Sunday, May 30, 2010


My most very vivid childhood memories involve being at my grandmother's house. Every Sunday we had soup at her table and whichever of her sons and their families were available would attend. Every season brought with it a special food that she would make. Whether it was her special fried chicken, or her pierogies, she made enough to feed everbody and then some. I loved it when she made cookies, especially at the holidays: nut rolls, flaky "nothing cookies" and her famous thumbprints. When I got old enough to help, she allowed me to mix up the food coloring for the icing. Until then she had always gone with the standard blue, red or yellow. Once I got a hold of the colors, there was no limit to the color combinations. I also remember her baking pies after we had gone out to pick the raspberries, or cakes for birthdays. But my favorite were her gobs (better known as whoopie pies.) These were made on a whim, for no real occasion except that she felt we needed a little sweet treat to eat. And now that I have a brand new cookbook devoted to variations of this dessert, I'm on my way to following her example. Methinks this is the sweetest idea of all - though others would argue that licking the beater is truly the sweetest part.

Tal is afraid of bees. Which is the only reason I have no bee hives. I'm pretty sure deep inside this housewifish exterior stirs a born bee keeper, a bee whisperer, a person who really likes honey. But Tallis got stung on the back of the neck three summers ago and he is still sure all bees are out to get him. Whenever I (delicately) bring up the topic of bee hives in our yard he turns pale and shakes his head vigorously, as if trying to shake off the bees he knows are milling around his ears waiting for a lowered guard. So I'll wait for my bee hives. A month ago Tal took his first swimming lesson - another fear - and spent most of the half hour clinging to the side of the pool looking up at me with tears and frowns. Now he hops into the water like a skinny merboy. Someday he will brush bees, blackflies and mosquitoes from his hair with studied casualness. Children are required to brave about so many things - I'll let him nurture this fear for a little while longer. And until I get my own stack of bee condos, I'll gratefully accept gifts of honey from friends, honey made all the sweeter by sentiment.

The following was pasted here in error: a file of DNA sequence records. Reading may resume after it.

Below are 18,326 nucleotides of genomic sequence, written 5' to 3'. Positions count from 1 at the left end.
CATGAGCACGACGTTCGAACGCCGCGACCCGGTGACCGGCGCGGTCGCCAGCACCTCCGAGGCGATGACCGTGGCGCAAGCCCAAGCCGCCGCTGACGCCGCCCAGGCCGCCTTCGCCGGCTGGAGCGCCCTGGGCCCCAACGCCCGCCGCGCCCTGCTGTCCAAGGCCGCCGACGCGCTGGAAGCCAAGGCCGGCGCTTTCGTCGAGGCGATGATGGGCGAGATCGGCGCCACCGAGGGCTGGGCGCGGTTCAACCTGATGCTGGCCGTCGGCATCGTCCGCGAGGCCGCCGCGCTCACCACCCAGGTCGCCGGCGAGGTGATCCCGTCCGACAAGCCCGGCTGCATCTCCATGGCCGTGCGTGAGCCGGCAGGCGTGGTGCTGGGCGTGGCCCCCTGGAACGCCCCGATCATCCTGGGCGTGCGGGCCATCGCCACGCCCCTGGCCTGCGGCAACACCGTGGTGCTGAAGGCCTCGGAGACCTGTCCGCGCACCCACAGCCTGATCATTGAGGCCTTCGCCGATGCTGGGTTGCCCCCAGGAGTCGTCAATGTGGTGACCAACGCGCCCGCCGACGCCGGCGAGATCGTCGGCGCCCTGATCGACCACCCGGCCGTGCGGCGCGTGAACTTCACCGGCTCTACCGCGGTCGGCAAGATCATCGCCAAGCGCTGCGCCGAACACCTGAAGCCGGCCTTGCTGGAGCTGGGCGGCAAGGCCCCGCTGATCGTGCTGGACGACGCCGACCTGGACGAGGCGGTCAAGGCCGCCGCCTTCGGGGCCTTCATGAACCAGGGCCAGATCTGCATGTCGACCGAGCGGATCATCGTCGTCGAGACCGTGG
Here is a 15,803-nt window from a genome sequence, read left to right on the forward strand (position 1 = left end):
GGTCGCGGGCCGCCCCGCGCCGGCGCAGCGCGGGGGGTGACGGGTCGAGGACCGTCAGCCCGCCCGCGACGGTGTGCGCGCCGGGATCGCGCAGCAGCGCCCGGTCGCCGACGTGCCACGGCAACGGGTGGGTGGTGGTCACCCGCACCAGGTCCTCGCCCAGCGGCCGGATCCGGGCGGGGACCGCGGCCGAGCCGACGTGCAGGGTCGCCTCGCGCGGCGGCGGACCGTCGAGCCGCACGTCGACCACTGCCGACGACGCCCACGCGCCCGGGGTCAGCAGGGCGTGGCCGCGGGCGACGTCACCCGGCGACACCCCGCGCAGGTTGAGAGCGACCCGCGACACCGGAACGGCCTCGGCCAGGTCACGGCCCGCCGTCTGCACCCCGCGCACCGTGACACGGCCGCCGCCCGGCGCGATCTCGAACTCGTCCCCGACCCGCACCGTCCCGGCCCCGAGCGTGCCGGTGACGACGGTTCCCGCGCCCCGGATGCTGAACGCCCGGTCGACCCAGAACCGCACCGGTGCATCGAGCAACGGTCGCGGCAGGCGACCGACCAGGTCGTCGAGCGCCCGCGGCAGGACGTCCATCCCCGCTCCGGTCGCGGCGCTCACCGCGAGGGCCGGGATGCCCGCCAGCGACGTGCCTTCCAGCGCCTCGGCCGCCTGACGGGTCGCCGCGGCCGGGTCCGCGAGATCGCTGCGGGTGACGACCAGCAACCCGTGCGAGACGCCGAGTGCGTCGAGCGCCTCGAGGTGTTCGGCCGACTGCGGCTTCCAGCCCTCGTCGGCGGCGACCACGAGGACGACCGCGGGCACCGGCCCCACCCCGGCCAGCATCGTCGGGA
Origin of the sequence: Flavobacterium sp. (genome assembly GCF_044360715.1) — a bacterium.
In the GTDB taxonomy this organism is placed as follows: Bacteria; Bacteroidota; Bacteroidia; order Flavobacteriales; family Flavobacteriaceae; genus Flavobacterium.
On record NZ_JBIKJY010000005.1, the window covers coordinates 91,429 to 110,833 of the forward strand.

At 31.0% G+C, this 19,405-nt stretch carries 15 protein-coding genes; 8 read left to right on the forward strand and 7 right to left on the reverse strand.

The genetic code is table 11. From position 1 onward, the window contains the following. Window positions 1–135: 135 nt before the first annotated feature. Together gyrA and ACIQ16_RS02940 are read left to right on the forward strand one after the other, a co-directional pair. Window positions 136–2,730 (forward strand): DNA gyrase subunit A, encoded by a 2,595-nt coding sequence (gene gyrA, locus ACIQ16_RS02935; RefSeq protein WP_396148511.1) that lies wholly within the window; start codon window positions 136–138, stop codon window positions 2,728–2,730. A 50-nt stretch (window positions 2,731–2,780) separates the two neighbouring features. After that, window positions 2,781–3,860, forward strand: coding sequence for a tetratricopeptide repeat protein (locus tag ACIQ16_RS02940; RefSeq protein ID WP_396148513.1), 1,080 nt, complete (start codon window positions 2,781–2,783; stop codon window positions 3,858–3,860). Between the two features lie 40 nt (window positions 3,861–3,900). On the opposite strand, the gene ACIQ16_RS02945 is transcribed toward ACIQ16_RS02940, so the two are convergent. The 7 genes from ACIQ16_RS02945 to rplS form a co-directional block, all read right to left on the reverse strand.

1. That is sweet! My folks kept bees when I was a child. Nothing like chewing on a honeycomb. I like your comment about letting kids nuture a fear. It's good to be reminded of that. Being pushy about stuff like that rarely works. It didn't work for me when I was a kid, that was for sure.

  2. I'll never forget Tallis on the phone when I was inviting him to come with me to the Buffington's to help Jamie's with his new hive. After a few minutes of back and forth about it, he calmly and firmly said "Dad, I'll get used to them when they come to live at our house." Yes, dear heart. That'll be soon enough.